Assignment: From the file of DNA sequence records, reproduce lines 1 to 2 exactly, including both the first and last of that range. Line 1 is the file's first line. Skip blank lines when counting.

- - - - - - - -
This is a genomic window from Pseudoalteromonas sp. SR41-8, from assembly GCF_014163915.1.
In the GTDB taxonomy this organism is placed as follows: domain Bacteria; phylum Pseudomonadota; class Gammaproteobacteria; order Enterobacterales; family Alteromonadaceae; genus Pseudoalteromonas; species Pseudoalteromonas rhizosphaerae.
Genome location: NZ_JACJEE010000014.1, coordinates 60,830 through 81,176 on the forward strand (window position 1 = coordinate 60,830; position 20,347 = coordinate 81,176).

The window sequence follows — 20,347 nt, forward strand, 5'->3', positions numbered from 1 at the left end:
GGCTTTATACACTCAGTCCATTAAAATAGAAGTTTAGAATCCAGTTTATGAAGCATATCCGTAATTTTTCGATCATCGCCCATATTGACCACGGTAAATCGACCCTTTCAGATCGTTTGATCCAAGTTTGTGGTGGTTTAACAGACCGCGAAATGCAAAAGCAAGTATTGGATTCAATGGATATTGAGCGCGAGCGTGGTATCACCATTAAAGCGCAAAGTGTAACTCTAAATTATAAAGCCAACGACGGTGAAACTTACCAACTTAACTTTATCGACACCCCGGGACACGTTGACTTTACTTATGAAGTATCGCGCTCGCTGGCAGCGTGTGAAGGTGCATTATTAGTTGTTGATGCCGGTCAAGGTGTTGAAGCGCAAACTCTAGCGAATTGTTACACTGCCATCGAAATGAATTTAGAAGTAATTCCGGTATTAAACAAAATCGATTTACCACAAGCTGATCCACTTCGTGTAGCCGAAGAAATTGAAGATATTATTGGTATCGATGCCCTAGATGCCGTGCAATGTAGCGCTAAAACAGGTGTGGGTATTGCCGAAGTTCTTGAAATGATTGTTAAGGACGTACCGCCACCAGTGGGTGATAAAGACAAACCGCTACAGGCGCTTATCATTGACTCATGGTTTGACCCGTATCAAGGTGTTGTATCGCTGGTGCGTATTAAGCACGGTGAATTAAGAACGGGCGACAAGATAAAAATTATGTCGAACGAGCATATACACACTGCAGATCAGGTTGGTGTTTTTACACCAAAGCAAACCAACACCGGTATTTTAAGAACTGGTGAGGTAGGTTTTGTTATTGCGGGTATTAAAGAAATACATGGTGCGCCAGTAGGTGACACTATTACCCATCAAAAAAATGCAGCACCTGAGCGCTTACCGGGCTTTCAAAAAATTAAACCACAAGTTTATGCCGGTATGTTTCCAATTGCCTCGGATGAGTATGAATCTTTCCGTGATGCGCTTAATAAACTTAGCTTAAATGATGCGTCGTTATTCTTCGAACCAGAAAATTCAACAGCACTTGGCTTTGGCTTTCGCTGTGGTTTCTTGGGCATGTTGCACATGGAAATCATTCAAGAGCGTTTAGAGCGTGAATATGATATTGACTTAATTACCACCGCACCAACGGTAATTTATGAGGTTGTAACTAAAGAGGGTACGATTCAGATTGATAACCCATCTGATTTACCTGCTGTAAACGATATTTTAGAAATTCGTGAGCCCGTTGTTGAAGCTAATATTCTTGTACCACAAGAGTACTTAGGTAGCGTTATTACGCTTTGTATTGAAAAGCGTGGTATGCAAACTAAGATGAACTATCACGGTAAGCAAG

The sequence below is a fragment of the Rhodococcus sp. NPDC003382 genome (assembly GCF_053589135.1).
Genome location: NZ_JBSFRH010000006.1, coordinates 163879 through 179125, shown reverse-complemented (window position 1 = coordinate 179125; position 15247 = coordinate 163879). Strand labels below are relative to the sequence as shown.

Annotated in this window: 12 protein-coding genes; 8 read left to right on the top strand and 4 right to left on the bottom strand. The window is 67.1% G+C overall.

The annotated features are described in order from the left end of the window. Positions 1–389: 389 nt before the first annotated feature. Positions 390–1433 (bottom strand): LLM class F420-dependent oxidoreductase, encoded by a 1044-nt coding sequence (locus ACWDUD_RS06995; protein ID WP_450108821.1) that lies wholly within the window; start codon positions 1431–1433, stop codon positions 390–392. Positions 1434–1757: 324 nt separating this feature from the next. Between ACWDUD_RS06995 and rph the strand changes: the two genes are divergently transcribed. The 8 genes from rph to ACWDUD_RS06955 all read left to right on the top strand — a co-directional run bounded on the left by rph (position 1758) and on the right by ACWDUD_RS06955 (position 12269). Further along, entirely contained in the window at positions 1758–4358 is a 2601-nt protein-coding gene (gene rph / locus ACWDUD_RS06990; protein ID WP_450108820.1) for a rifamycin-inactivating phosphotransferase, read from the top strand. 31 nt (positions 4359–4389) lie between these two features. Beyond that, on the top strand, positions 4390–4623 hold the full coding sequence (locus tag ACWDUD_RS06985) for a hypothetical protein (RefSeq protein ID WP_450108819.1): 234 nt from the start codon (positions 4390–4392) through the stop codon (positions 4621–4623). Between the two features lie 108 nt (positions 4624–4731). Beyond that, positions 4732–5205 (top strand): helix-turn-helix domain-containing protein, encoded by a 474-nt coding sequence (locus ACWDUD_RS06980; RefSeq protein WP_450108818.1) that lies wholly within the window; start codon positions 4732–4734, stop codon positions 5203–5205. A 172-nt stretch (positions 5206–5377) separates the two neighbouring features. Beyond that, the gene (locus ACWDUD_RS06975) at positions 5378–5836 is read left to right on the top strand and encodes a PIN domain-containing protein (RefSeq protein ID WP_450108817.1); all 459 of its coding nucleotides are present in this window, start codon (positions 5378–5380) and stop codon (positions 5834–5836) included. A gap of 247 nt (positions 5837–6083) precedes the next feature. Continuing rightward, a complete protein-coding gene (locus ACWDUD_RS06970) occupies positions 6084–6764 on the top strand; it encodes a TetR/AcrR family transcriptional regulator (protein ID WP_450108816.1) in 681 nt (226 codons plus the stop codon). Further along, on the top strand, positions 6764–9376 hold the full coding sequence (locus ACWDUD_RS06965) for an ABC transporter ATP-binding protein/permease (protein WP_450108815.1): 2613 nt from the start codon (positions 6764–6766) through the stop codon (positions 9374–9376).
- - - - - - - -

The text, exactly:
This is a genomic window from Pseudoalteromonas sp. SR41-8, from assembly GCF_014163915.1.
In the GTDB taxonomy this organism is placed as follows: domain Bacteria; phylum Pseudomonadota; class Gammaproteobacteria; order Enterobacterales; family Alteromonadaceae; genus Pseudoalteromonas; species Pseudoalteromonas rhizosphaerae.